We must protect Children in their communities against abuses/ Frederick Barasa, USA
The Trauma healing community of practice conference held at coconut hotel in Accra Ghana.
The Girls and boys in Ghana still experience frequent and multiple forms of physical, emotional, verbal abuse and violence.
According to Frederick Barasa program manager American bible society Philadelphia, USA, Said, the Child Protection baseline research report indicates that when children were asked about their experiences of physical discipline, over 57 per cent of respondents (aged 14-17 years) said they were beaten at home “all the time” or “sometimes”, while 34 per cent confirmed being beaten in school by the teacher in the last month.
He, said, this appeared to be the case for both girls and boys, in rural and urban areas.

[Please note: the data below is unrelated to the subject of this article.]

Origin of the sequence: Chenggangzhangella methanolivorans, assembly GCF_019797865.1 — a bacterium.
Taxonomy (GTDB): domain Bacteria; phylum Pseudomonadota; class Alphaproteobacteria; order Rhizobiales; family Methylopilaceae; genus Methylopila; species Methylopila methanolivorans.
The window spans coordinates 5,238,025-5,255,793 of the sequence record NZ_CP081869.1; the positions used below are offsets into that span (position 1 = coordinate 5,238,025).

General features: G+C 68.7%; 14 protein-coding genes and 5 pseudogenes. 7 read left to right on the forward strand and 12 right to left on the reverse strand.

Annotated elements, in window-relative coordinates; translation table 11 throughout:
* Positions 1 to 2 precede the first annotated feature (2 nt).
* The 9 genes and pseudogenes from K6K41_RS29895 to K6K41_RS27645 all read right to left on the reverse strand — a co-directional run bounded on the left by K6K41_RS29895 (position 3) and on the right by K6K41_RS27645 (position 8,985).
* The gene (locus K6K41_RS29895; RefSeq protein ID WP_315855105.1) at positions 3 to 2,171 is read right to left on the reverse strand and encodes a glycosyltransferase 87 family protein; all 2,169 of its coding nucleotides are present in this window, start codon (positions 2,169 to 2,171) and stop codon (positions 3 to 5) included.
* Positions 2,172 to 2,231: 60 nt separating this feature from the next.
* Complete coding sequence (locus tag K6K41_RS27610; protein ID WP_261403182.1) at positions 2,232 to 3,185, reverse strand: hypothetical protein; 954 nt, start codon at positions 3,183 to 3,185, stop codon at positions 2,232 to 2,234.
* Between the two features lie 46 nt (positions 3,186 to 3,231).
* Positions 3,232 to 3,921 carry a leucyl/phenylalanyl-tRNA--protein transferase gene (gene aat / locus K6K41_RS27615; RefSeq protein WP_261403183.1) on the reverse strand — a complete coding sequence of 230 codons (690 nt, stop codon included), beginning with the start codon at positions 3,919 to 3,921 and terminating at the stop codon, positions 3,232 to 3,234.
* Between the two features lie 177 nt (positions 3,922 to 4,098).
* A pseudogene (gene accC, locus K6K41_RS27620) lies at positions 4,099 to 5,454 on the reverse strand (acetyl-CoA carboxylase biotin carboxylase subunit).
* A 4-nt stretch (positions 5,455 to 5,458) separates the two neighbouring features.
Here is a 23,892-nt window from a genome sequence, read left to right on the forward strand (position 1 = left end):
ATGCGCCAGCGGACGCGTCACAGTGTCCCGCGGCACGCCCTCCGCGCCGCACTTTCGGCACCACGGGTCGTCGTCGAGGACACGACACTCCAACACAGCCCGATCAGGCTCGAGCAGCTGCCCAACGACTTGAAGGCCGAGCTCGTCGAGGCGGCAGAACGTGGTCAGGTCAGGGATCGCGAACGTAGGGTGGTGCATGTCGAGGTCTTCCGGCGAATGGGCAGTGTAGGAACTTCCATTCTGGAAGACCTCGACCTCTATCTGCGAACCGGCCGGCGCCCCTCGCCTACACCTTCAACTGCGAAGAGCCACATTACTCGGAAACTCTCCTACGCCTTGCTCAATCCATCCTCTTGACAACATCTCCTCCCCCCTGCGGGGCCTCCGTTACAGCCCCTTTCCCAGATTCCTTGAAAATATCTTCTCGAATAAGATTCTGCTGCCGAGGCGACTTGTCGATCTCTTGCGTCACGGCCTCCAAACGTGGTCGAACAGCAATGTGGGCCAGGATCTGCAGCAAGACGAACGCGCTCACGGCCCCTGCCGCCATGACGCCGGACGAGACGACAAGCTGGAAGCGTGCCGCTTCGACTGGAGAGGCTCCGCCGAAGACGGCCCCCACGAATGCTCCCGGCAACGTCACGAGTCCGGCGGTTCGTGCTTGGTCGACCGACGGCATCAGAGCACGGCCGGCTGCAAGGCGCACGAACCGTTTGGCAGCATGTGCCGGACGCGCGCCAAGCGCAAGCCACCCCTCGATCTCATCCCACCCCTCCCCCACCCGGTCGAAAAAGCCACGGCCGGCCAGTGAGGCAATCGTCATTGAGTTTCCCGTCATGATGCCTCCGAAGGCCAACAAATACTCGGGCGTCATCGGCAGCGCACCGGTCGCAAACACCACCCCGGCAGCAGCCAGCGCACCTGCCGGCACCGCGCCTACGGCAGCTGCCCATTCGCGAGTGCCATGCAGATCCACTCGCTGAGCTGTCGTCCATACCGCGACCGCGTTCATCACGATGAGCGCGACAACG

The cost of child abuse is enormous Short-term consequences include medical issues and the need for social welfare interventions, and long-term consequences are compromised physical health, absence at school and psychological impact on the child.
The financial burden of child abuse in Ghana was estimated at more than USD 200 million per year or 1 per cent of Ghana’s GDP.
He added that, the estimated total number of children who have been physically or emotionally abused was noted at 3.4 million in Ghana.Issues that impede the prevention of violence against children include:
He said, Social norms accepting and promoting the use of violence in schools, homes and other institutions as an effective way to manage the behavior of children.
Laws permitting the use of “reasonable” punishment by parents against children.
He added, Insufficient allocation of resources to prevention and response programmes in all spheres.
Inadequate capacity of key government actors – including social workers, teachers, police,
The prosecution and courts to prevent and respond Lack of timely and continuous specialized management of child protection cases of violence.
Cultural practices inhibiting the ability of survivors of violence to come forward.
Poor quality of care given to survivors of violence, which may put them to greater risk.
Story by Fada Amakye from Daily Sun.